A lot of the time we learn things for a specific reason — to get through a class, to put on a resume, to make money…That mentality is troublesome to adopt and will not allow us to really understand and master the subject. Rather than viewing learning as an endless exploration of ourselves and the world we inhabit, we consider it a chore to be accomplished. By treating learning as a lifestyle, not as a means to an end, we increase our ability to progress and develop. Being teachable and understanding that learning will never end — yet will always bring us closer to our potential — is far more fulfilling than imagining it as an obstacle to be conquered.
You don’t have to be in a classroom to learn. By engaging with everything you come into contact with throughout your daily life, you find little nuggets of knowledge and wisdom in the nooks and crannies of every human and the many facets of nature. It’s tough to do all the time — our brains can generally only focus hard on one thing at a time, leaving little room for other information — but even an attempt at being mindful and remaining open can yield surprising results.
This one is a bit of a no-brainer. You would be surprised at what you can learn from a regular reading routine. One of the most beautiful benefits, however, is the way someone else’s words can solidify your own thoughts and lead to an otherwise missed revelation.
The therapeutic nature of writing is well researched, but if you really want to solidify some learning, try to write it down clearly and concisely. We spend a lot of time watching others do something or reading about how they do it, but unless we get it out of our brains and through the rest of our bodies, we will never learn it.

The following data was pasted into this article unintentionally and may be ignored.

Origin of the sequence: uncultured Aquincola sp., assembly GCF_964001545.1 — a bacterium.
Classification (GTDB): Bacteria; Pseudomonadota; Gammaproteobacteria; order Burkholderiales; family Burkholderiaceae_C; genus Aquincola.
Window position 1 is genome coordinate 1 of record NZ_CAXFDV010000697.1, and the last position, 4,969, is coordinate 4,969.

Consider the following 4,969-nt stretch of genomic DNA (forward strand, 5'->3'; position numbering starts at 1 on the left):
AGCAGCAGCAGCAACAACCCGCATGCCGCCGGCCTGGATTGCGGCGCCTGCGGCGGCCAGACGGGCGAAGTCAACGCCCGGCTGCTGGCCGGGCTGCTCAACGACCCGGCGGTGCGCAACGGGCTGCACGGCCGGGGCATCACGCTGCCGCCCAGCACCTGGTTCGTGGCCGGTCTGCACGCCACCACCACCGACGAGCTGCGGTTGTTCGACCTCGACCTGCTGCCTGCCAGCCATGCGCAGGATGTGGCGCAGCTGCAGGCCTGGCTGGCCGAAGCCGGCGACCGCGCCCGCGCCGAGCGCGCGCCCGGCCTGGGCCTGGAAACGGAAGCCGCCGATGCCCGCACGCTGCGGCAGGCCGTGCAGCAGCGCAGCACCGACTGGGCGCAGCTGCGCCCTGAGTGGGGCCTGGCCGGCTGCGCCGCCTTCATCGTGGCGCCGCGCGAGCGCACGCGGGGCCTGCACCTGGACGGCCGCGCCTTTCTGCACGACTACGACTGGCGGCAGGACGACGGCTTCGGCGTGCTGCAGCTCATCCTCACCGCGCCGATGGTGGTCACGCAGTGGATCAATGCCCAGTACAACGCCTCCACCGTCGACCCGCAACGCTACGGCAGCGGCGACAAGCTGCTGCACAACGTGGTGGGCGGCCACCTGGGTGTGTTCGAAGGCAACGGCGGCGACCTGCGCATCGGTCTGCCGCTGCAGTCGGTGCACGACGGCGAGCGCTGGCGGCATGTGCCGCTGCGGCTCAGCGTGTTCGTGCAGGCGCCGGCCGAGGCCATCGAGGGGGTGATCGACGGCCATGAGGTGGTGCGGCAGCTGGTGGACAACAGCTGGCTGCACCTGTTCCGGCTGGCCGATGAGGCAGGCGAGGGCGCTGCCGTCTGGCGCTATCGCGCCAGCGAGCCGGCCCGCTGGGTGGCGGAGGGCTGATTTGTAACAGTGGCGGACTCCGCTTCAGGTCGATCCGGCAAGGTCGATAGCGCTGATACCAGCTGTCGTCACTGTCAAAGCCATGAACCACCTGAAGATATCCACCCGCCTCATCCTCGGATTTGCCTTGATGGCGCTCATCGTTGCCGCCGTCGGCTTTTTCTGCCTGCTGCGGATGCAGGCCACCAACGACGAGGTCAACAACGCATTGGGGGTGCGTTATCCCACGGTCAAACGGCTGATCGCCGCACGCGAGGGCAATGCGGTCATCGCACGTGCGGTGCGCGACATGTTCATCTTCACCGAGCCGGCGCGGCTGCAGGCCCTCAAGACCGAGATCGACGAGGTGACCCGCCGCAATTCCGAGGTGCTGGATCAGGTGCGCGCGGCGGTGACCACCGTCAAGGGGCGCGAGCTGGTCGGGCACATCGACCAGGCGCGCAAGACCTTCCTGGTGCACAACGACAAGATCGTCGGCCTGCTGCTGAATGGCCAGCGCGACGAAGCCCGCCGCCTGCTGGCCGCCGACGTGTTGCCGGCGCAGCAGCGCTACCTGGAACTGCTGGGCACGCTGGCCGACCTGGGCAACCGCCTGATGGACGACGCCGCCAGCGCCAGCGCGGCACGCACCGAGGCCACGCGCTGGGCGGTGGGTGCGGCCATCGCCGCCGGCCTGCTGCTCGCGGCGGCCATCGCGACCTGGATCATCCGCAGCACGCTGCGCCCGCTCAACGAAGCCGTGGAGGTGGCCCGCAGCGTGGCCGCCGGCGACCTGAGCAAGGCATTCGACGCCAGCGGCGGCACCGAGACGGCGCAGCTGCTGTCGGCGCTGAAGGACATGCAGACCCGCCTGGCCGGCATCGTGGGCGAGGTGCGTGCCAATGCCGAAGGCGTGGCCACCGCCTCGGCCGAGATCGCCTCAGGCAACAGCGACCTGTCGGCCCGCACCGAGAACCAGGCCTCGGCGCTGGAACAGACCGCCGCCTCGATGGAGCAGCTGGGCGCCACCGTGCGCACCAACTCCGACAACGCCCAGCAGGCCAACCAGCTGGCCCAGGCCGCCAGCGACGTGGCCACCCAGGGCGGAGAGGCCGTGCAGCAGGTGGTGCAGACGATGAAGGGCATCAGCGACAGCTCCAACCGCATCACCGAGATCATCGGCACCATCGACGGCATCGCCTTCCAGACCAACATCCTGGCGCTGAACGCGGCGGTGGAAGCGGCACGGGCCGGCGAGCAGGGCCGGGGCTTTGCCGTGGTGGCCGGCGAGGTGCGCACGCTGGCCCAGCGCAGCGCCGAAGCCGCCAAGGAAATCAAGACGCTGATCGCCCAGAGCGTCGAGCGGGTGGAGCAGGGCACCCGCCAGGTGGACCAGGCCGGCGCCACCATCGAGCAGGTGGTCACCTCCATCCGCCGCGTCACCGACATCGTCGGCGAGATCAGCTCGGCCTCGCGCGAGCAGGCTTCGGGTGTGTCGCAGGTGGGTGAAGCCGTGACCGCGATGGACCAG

Don’t be hasty in your learning. If you are under the age of 100, you probably don’t know as much as you think you do, so stay humble. Life is like any trade — you’ve got to take your apprenticeship first. We are all keen to display our genius and make a splash, but if we rush things too much, we will skip out on building a good foundation to build our goals on and risk being blown over by the first puff of adversity that comes our way. Give the world a bit of credit. It’s tough to fool, and by forcing your way through you miss out on many subtleties that determine success or failure. Instead, try every day to do at least one thing, no matter how small, to keep your head in a teachable mode and work towards a goal. It may take an entire lifetime, but nothing else will be as fulfilling. And hey, what else are you going to do with all that time? Proverbs 18:5 explains it best, “Intelligent people are always ready to learn. Their ears are open for knowledge.”
Let me ask you another question. Are you teachable? It is wise to remain teachable your entire life. There is so much to experience and enjoy. Tomorrow we will be back on the trails as we explore another short story. So, encourage your friends and family to join us and then come along tomorrow for another day of our Wisdom-Trek, Creating a Legacy.
That will finish our podcast for today. As you enjoy your daily dose of wisdom, I encourage you to help us promote Wisdom-Trek in the following four ways:
Thank you for allowing me to be your guide, mentor, and most of all your friend as I serve you through the Wisdom-Trek podcast and journal each day.
As we take this Trek together, let us always:
This is Guthrie Chamberlain reminding you to Keep Moving Forward, Enjoy Your Journey, and Create a Great Day Every Day! See you tomorrow!